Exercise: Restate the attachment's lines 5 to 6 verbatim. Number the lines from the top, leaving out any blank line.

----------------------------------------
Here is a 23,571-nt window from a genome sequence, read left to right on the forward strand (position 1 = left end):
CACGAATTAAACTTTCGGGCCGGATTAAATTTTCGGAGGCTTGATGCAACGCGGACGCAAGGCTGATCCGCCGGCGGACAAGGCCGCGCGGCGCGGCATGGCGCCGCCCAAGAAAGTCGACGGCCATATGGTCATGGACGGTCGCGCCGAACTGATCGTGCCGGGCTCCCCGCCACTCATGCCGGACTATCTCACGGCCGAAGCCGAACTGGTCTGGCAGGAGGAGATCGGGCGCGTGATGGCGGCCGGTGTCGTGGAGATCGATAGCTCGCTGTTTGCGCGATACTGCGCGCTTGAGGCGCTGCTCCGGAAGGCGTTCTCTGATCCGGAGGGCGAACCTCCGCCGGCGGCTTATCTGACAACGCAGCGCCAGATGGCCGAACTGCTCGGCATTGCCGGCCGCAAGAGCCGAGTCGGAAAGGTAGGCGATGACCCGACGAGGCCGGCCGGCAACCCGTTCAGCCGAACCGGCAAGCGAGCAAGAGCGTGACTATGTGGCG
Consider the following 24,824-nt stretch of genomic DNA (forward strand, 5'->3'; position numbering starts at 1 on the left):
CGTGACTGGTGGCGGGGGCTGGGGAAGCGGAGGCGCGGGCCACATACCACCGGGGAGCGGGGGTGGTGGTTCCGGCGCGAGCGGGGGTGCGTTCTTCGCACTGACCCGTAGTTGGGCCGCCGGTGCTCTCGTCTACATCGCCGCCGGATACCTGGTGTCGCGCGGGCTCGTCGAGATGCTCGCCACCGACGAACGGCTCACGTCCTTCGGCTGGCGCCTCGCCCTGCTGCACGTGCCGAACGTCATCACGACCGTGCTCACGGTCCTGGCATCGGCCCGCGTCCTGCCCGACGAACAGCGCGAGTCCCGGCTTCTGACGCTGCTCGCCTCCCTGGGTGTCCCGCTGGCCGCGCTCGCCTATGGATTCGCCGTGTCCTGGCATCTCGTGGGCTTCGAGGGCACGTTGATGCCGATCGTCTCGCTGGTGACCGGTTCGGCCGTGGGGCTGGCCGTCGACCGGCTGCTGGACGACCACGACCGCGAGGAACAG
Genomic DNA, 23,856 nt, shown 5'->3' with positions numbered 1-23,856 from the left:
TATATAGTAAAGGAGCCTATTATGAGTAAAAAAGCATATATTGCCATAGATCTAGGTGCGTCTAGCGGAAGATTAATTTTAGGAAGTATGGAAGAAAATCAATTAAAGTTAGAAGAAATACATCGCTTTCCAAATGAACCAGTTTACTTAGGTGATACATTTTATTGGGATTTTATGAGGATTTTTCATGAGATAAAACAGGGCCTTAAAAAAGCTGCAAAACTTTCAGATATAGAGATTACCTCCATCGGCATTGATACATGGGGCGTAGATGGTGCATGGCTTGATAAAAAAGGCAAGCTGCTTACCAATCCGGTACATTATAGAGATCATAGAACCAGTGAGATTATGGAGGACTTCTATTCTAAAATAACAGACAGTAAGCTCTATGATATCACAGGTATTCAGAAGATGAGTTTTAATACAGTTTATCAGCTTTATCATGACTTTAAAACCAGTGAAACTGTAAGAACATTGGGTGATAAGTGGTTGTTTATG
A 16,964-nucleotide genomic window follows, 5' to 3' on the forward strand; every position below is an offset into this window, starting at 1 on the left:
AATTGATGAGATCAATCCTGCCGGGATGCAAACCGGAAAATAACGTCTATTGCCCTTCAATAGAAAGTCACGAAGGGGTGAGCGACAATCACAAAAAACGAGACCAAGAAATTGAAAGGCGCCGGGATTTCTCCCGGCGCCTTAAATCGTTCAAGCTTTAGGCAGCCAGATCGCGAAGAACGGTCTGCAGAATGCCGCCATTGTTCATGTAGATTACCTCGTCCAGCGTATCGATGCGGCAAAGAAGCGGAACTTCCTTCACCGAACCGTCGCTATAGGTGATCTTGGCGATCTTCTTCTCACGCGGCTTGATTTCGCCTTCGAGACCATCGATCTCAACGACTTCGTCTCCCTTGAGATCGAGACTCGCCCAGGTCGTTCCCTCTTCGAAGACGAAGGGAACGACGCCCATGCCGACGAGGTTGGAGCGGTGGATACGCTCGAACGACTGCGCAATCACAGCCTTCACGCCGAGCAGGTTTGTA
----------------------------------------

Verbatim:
Genomic DNA, 23,856 nt, shown 5'->3' with positions numbered 1-23,856 from the left:
TATATAGTAAAGGAGCCTATTATGAGTAAAAAAGCATATATTGCCATAGATCTAGGTGCGTCTAGCGGAAGATTAATTTTAGGAAGTATGGAAGAAAATCAATTAAAGTTAGAAGAAATACATCGCTTTCCAAATGAACCAGTTTACTTAGGTGATACATTTTATTGGGATTTTATGAGGATTTTTCATGAGATAAAACAGGGCCTTAAAAAAGCTGCAAAACTTTCAGATATAGAGATTACCTCCATCGGCATTGATACATGGGGCGTAGATGGTGCATGGCTTGATAAAAAAGGCAAGCTGCTTACCAATCCGGTACATTATAGAGATCATAGAACCAGTGAGATTATGGAGGACTTCTATTCTAAAATAACAGACAGTAAGCTCTATGATATCACAGGTATTCAGAAGATGAGTTTTAATACAGTTTATCAGCTTTATCATGACTTTAAAACCAGTGAAACTGTAAGAACATTGGGTGATAAGTGGTTGTTTATG